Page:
The PM<inf>10</inf> compositions, sources and health risks assessment in mechanically ventilated office buildings in an urban environment

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Abstract

Office buildings can be considered a “second home” for working people and so the contribution of pollutants in this indoor environment to a person’s overall exposure is significant. The aims of this study were to examine the composition of PM<inf>10</inf> and the sources influencing the indoor and outdoor office environments. The PM<inf>10</inf> sampling was performed using a mini-vol portable sampler at two sampling sites from May to August 2014 for daily 24 h sampling. The concentrations of ionic species (F<sup>−</sup>, Cl<sup>−</sup>, NO<inf>3</inf><sup>−</sup>, SO<inf>4</inf><sup>2−</sup>) were analysed using ion chromatography while the concentration of major elements (Mg, Ca, K, Na) and trace elements (Mn, Ni, Fe, Cu, Zn, Pb, Cr, Cd, Al) were determined by inductively couple plasma-mass spectrometry (ICP-MS). The concentration of NH<inf>4</inf><sup>+</sup> was determined using the indophenol blue method. The results showed that the average concentrations of PM<inf>10</inf> were 61.3 ± 27.0 μg/m<sup>3</sup> (indoor) and 101 ± 42.8 μg/m<sup>3</sup> (outdoor) with an indoor/outdoor ratio value of <1. The dominant components in PM<inf>10</inf> for both the indoor and outdoor environments were NO<inf>3</inf><sup>−</sup>, SO<inf>4</inf><sup>2−</sup>, Na, Fe, Al and Zn. Source apportionment analysis of the PM<inf>10</inf> composition identified three sources of PM<inf>10</inf> in the indoor and outdoor environments. The major source for indoor PM<inf>10</inf> was Earth’s crust elements (95 %) followed by oil burning and human activities (4 %) and motor vehicles (1 %). The major source for outdoor PM<inf>10</inf> was the Earth’s crust and motor exhaust emissions (80 %) with contributions of other sources such as oil burning and human activities (18 %) and motor vehicles (2 %). The potential health risks for trace elements in PM<inf>10</inf>, via inhalation exposure to the indoor occupants, show that the total hazard quotient (HQ) value was slightly higher than acceptable limits (1.0). The total excess life time carcinogenic risk (ELCR) value for both sampling stations was higher than the acceptable limit (1.0 × E−6), suggesting a high exposure to carcinogenic risk. This study suggests there is a high contribution of outdoor sources to the indoor office environment where PM<inf>10</inf> can significantly affect the indoor air quality and occupant health.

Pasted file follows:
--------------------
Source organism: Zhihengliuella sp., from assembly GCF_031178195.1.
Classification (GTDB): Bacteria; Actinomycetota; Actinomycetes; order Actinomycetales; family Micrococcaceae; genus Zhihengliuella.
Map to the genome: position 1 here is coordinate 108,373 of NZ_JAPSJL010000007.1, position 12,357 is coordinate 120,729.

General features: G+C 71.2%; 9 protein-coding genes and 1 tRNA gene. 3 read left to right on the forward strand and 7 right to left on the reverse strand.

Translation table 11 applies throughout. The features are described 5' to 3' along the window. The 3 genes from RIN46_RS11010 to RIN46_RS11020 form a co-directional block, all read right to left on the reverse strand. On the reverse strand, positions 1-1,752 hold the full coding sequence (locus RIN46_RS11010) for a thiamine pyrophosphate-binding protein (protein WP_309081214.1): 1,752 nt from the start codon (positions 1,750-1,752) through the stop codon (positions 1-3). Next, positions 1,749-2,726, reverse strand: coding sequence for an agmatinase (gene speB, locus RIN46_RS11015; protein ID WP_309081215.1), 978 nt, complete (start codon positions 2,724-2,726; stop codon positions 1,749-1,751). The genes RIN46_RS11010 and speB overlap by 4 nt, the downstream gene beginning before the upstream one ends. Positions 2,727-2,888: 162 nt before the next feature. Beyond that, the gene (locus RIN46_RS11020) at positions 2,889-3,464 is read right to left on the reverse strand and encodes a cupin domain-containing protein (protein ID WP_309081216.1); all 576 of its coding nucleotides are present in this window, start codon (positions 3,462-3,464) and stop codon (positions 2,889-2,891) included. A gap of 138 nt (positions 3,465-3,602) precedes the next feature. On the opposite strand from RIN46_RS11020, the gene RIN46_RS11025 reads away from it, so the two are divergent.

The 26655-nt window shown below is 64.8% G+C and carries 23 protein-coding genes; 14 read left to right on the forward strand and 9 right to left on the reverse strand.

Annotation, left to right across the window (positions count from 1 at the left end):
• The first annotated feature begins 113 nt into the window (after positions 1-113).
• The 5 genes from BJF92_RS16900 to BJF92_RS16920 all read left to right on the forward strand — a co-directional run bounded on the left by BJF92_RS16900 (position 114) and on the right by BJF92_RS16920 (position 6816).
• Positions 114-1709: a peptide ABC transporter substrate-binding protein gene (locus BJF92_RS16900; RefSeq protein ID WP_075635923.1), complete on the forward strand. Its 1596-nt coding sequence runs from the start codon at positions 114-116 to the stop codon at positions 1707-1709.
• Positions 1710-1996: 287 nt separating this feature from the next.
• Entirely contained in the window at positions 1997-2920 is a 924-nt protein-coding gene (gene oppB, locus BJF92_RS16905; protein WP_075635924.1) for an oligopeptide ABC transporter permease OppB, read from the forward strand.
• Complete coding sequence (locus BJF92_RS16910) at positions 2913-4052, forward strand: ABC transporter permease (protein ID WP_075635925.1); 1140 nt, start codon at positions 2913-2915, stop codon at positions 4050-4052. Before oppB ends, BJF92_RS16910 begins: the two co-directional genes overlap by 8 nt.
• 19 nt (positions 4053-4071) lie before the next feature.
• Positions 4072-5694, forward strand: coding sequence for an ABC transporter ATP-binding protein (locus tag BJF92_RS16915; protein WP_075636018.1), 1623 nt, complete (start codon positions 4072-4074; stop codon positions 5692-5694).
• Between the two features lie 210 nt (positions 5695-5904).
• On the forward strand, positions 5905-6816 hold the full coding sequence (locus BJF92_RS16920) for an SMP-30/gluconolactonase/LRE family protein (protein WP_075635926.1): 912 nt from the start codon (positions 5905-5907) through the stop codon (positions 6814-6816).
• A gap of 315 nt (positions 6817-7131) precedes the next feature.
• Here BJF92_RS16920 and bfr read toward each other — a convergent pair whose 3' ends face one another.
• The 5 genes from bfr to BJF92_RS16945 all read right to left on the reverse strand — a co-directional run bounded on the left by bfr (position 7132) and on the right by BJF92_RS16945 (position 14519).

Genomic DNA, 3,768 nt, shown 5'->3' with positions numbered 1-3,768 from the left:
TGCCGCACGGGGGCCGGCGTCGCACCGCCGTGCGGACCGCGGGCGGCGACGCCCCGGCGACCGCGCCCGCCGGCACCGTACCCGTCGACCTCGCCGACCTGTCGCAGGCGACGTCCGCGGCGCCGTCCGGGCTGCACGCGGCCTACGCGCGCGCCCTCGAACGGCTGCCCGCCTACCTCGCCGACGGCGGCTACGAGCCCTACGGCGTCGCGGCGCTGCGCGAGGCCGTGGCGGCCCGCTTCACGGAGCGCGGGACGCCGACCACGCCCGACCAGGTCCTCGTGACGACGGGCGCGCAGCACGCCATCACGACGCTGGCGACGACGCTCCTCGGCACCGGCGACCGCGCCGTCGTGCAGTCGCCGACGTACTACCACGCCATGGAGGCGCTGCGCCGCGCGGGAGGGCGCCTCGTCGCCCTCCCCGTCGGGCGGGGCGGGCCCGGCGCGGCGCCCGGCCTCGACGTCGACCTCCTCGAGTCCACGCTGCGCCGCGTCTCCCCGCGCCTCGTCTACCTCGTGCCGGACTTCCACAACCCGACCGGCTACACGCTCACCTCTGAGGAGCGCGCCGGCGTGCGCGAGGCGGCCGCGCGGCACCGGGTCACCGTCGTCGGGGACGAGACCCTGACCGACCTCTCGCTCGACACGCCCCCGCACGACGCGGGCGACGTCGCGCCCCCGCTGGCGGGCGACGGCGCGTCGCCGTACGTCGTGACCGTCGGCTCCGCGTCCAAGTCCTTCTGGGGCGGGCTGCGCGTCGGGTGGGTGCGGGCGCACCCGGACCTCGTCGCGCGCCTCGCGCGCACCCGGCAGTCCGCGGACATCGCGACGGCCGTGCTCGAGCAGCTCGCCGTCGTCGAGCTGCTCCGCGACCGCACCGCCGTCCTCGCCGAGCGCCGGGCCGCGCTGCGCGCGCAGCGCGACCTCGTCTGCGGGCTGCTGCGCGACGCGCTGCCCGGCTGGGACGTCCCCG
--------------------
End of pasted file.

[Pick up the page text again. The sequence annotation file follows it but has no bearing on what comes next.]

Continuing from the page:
Original languageEnglish
JournalAir Quality, Atmosphere and Health
DOIs
Publication statusAccepted/In press - 28 Aug 2015

Fingerprint

Office buildings
Health risks
Risk assessment
health risk
risk assessment
Sampling
Health
sampling
Trace elements
Chemical analysis
Trace Elements
Motor Vehicles
human activity
Human Activities
Earth (planet)
trace element
second home
Indophenol
Oils
Ion chromatography

Keywords

  • Health risk assessment
  • Indoor environment
  • Office building
  • Particulate matter
  • Source apportionment

ASJC Scopus subject areas

  • Atmospheric Science
  • Health, Toxicology and Mutagenesis
  • Management, Monitoring, Policy and Law
  • Pollution

Cite this

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title = "The PM10 compositions, sources and health risks assessment in mechanically ventilated office buildings in an urban environment",
abstract = "Office buildings can be considered a “second home” for working people and so the contribution of pollutants in this indoor environment to a person’s overall exposure is significant. The aims of this study were to examine the composition of PM10 and the sources influencing the indoor and outdoor office environments. The PM10 sampling was performed using a mini-vol portable sampler at two sampling sites from May to August 2014 for daily 24 h sampling. The concentrations of ionic species (F−, Cl−, NO3−, SO42−) were analysed using ion chromatography while the concentration of major elements (Mg, Ca, K, Na) and trace elements (Mn, Ni, Fe, Cu, Zn, Pb, Cr, Cd, Al) were determined by inductively couple plasma-mass spectrometry (ICP-MS). The concentration of NH4+ was determined using the indophenol blue method. The results showed that the average concentrations of PM10 were 61.3 ± 27.0 μg/m3 (indoor) and 101 ± 42.8 μg/m3 (outdoor) with an indoor/outdoor ratio value of <1. The dominant components in PM10 for both the indoor and outdoor environments were NO3−, SO42−, Na, Fe, Al and Zn. Source apportionment analysis of the PM10 composition identified three sources of PM10 in the indoor and outdoor environments. The major source for indoor PM10 was Earth’s crust elements (95 {\%}) followed by oil burning and human activities (4 {\%}) and motor vehicles (1 {\%}). The major source for outdoor PM10 was the Earth’s crust and motor exhaust emissions (80 {\%}) with contributions of other sources such as oil burning and human activities (18 {\%}) and motor vehicles (2 {\%}). The potential health risks for trace elements in PM10, via inhalation exposure to the indoor occupants, show that the total hazard quotient (HQ) value was slightly higher than acceptable limits (1.0). The total excess life time carcinogenic risk (ELCR) value for both sampling stations was higher than the acceptable limit (1.0 × E−6), suggesting a high exposure to carcinogenic risk. This study suggests there is a high contribution of outdoor sources to the indoor office environment where PM10 can significantly affect the indoor air quality and occupant health.",